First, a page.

Is It Possible to Commit One of These Common White Collar Crimes & Not Know It?

man in a brown suit and white collar shirt behind jail bars

Since white-collar crime does not require physical force or contact with a victim like a traditional felony, perpetrators may not realize that their actions constitute a criminal act. As such, they might only become aware of their wrongdoing when law enforcement officers begin investigating them or when they receive legal notices from a court system regarding charges against them. These white collar crimes can be committed without the perpetrator realizing that they are breaking the law, as the laws surrounding white-collar crime are often complex.

For example, a company executive may make an investment decision based on inside information without realizing that sharing such information with other individuals is illegal. Similarly, an employee may be asked to engage in off-the-books accounting schemes without understanding that doing so is fraudulent – and thus criminal behavior. Many white collar crimes remain uncovered until an audit or investigation is conducted, meaning those responsible for them can go undiscovered for quite some time before being discovered and prosecuted.

What Is Blue Collar Crime?

Blue-collar crime is a term used to describe an illegal activity that is committed by individuals who typically are not in high-paying jobs but are still committing the same type of crime. Examples of blue-collar crimes include embezzlement, individual tax evasion, burglary, shoplifting, and robbery.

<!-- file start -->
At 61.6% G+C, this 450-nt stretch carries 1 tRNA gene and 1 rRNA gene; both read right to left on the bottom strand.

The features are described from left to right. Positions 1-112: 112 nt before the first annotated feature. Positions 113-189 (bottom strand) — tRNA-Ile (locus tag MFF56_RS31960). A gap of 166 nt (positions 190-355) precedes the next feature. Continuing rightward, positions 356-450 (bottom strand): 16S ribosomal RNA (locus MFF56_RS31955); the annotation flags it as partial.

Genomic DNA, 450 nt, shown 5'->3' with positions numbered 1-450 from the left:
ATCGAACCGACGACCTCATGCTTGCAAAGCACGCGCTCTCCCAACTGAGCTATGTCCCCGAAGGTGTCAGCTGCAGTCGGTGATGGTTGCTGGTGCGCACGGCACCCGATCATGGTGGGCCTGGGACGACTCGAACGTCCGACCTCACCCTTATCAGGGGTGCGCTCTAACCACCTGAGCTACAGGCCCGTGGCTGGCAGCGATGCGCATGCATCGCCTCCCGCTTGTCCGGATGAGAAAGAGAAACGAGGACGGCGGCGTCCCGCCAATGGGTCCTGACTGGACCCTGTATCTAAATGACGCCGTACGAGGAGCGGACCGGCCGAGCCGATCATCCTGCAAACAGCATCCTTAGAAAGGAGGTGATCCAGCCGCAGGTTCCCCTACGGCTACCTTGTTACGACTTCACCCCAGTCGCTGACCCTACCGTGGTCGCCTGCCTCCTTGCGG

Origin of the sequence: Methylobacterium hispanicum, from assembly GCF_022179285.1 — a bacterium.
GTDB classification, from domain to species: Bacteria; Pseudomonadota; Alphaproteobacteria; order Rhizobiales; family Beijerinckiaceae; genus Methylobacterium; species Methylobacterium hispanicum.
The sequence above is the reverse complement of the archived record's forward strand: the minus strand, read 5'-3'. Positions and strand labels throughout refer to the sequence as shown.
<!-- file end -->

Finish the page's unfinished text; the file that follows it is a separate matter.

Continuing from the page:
Blue-collar crimes have increased in recent years due to increasing economic hardship for many individuals and families across the country. These individuals turn to these crimes out of desperation to provide for their families or keep up with bills they cannot pay otherwise. As such, these crimes can have serious implications for victims since they can lead to lost wages and heavy punishments.

Need a Pennsylvania White Collar Crime Attorney to Defend You? Marinaro Law Firm Is Here to Assist

With white collar crimes, committing them may only take a few simple steps or unwittingly becoming involved in one without even being aware you’re doing something wrong. At Marinaro Law Firm, we are an experienced Pennsylvania white collar crime attorney, and we’re committed to helping you receive the justice you deserve. Contact us to schedule your legal consultation today & have someone on your side fighting for you.